Help!-what do I do?

My 99 toyota camry w/4cyl, the check engine lite came on and flashes, then stays on and flashes some more. I replaced the gas cap w/ a new one from Auto Zone(specific for that car) and I’ve disconnnected the battery on two different occasions to “reset the computer”- but it still comes on. I can’t take it to the dealer, I’m very money-stressed right now. Any suggestions?

While at AutoZone you should have had the codes read, you need to make a trip back to AutoZone and get the codes read, flashing check engine lights should not be ignored (or solid for that matter)

Unfortunately, there is no free solution to this problem, and at this point, nobody can tell you the ultimate cost of resolving it.

What I can tell you is that a flashing CEL indicates an engine misfire.
If the CEL was steadily illuminated, it would not indicate something as emergent as engine misfire.
You can reset the gas cap until the cows come home, but this will not stop the engine from misfiring, and will not stop the CEL from flashing, unfortunately.

Continuing to drive a car with a misfiring engine will lead to VERY expensive damage, such as destroying the catalytic converter, and possibly other types of damage. In other words, whatever it might cost to rectify the engine misfire situation will undoubtedly cost much less than the damage that will take place if you attempt to keep driving the car in this condition.

My best guess is that this engine has not had much maintenance for a while, as poor maintenance is one of the leading causes of engine misfire. If you are very lucky, just replacing old spark plugs (assuming that they are old) might resolve the situation. However, only a mechanic who can examine the car can tell you for sure.

Can you borrow some money temporarily from friends or relatives?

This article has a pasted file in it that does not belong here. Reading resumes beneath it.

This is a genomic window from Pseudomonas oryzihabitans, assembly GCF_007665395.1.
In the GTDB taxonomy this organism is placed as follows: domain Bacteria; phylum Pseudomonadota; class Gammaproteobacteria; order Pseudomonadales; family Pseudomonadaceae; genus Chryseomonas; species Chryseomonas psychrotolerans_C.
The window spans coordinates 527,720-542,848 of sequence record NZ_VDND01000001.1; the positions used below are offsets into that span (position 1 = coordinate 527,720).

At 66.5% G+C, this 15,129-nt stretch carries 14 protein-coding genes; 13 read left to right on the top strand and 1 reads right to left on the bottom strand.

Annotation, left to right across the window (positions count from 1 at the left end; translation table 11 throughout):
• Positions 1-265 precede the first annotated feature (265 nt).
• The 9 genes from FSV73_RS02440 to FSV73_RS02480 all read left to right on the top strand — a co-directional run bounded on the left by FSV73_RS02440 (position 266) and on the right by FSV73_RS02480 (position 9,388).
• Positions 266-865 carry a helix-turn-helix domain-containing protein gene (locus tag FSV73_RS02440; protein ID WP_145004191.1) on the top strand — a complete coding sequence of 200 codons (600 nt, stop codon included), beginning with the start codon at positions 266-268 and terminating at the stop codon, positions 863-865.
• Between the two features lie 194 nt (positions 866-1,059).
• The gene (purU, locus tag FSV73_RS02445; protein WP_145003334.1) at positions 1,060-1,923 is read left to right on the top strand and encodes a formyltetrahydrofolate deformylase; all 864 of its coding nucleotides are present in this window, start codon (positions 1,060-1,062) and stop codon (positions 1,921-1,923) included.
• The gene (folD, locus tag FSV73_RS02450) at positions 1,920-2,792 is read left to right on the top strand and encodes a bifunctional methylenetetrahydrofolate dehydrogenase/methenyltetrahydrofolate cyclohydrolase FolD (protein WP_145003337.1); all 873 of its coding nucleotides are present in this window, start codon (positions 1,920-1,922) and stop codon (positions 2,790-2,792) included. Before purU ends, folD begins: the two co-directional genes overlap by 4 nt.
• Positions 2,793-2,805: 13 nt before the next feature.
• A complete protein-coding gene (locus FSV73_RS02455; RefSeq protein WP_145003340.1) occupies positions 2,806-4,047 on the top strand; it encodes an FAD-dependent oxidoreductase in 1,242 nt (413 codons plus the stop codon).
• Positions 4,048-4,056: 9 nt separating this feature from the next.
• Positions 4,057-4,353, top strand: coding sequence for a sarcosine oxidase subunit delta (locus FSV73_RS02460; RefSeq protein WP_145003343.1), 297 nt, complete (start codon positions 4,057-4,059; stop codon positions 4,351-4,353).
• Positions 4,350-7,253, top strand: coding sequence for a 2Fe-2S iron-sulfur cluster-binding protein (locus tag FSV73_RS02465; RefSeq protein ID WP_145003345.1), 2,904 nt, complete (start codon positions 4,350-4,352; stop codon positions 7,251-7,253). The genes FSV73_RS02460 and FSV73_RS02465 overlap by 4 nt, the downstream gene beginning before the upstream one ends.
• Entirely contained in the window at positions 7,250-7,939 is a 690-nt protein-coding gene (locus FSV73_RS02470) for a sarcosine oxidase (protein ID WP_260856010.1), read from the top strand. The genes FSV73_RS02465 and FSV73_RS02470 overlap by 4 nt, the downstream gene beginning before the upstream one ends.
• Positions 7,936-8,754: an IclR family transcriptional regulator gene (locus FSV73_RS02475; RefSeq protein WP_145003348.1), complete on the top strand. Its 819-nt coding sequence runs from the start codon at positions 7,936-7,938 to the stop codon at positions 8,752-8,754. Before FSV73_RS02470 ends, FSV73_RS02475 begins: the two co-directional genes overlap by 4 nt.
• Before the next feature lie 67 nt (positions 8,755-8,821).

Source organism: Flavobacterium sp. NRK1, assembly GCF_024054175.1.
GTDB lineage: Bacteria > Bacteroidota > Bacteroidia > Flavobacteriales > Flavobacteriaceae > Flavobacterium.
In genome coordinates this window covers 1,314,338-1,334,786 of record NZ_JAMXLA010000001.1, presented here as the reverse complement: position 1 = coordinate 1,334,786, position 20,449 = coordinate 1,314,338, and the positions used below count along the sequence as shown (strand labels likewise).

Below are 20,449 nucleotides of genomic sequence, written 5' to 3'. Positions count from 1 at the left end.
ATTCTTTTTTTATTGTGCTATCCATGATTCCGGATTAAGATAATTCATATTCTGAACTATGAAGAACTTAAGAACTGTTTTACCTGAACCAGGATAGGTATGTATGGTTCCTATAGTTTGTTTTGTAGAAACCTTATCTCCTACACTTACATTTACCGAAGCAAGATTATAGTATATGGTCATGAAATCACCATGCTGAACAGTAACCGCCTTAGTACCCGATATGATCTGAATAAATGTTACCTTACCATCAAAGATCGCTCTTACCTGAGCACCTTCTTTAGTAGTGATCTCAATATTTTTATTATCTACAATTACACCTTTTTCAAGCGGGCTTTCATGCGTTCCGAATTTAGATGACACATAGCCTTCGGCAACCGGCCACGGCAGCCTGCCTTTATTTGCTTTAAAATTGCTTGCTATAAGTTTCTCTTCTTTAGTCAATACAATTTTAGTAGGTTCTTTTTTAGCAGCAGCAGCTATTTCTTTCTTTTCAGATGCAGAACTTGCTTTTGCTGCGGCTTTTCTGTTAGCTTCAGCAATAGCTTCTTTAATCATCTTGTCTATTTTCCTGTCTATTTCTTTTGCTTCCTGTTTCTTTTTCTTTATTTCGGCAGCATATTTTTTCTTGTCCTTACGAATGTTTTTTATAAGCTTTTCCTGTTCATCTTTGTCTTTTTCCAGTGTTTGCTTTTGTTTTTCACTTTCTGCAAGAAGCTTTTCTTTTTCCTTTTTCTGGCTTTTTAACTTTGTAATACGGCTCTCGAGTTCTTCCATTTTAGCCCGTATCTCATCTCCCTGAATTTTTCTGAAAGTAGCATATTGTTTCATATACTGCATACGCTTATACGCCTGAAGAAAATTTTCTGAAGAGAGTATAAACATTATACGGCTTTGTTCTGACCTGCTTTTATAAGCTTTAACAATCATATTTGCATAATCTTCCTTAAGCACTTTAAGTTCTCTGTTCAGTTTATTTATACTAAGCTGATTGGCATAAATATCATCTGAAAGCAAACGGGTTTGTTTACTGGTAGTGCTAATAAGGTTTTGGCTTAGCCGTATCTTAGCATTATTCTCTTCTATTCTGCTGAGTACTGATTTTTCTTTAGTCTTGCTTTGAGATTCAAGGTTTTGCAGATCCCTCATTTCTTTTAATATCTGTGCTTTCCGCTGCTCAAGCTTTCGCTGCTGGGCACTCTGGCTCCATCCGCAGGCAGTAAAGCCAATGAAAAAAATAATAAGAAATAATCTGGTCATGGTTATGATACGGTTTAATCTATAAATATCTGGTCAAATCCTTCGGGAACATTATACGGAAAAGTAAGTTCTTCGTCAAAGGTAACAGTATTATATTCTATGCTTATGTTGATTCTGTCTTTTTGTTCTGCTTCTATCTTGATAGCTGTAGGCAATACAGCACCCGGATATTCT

Putting off the diagnosis and cure for this problem is only going to cost you more in the long run.

Good luck!


  1. As others have already mentioned, a flashing “Check Engine” is an item that ABSOLUTELY needs to be taken care ASAP !!!
  2. The gas cap you purchased is not the cause of your issues. See if you could return it back.
  3. Autozone can scan you car for FREE, and tell you the codes/why your CEL is flashing. Write them down and post them here.

That CEL (check engine light) is just a kid in class waving her hand trying to get you attention because she has the answer. You need to have the codes read. Some places will read them for FREE. Try Autozone or Advanced Auto Parts. Get the exact code (like P0123) not just their translation into English and post it back here.

Regarding warning lights:

  1. if the coolant temp light comes on, shut off the engine ASAP

  2. if the oil warning light comes on, shut off the engine ASAP

  3. if a FLASHING MIL/CEL comes on, shut off the engine ASAP

    ASAP means driving to the berm of the highway right now and not waiting for the next exit.

But if the MIL/CEL is not flashing, then it’s not an urgent indicator.